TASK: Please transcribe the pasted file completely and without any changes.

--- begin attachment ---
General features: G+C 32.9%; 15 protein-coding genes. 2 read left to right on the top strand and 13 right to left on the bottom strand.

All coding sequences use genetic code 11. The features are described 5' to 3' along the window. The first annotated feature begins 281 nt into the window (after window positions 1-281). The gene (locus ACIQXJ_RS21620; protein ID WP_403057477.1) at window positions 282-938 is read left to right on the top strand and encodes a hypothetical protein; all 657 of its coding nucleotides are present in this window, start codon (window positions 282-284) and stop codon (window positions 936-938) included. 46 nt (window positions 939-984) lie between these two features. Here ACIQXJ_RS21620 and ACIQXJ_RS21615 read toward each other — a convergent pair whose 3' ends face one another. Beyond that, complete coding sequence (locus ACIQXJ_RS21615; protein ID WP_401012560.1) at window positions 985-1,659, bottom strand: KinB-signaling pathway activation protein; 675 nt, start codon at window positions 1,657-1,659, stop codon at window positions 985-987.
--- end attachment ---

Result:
General features: G+C 32.9%; 15 protein-coding genes. 2 read left to right on the top strand and 13 right to left on the bottom strand.

All coding sequences use genetic code 11. The features are described 5' to 3' along the window. The first annotated feature begins 281 nt into the window (after window positions 1-281). The gene (locus ACIQXJ_RS21620; protein ID WP_403057477.1) at window positions 282-938 is read left to right on the top strand and encodes a hypothetical protein; all 657 of its coding nucleotides are present in this window, start codon (window positions 282-284) and stop codon (window positions 936-938) included. 46 nt (window positions 939-984) lie between these two features. Here ACIQXJ_RS21620 and ACIQXJ_RS21615 read toward each other — a convergent pair whose 3' ends face one another. Beyond that, complete coding sequence (locus ACIQXJ_RS21615; protein ID WP_401012560.1) at window positions 985-1,659, bottom strand: KinB-signaling pathway activation protein; 675 nt, start codon at window positions 1,657-1,659, stop codon at window positions 985-987.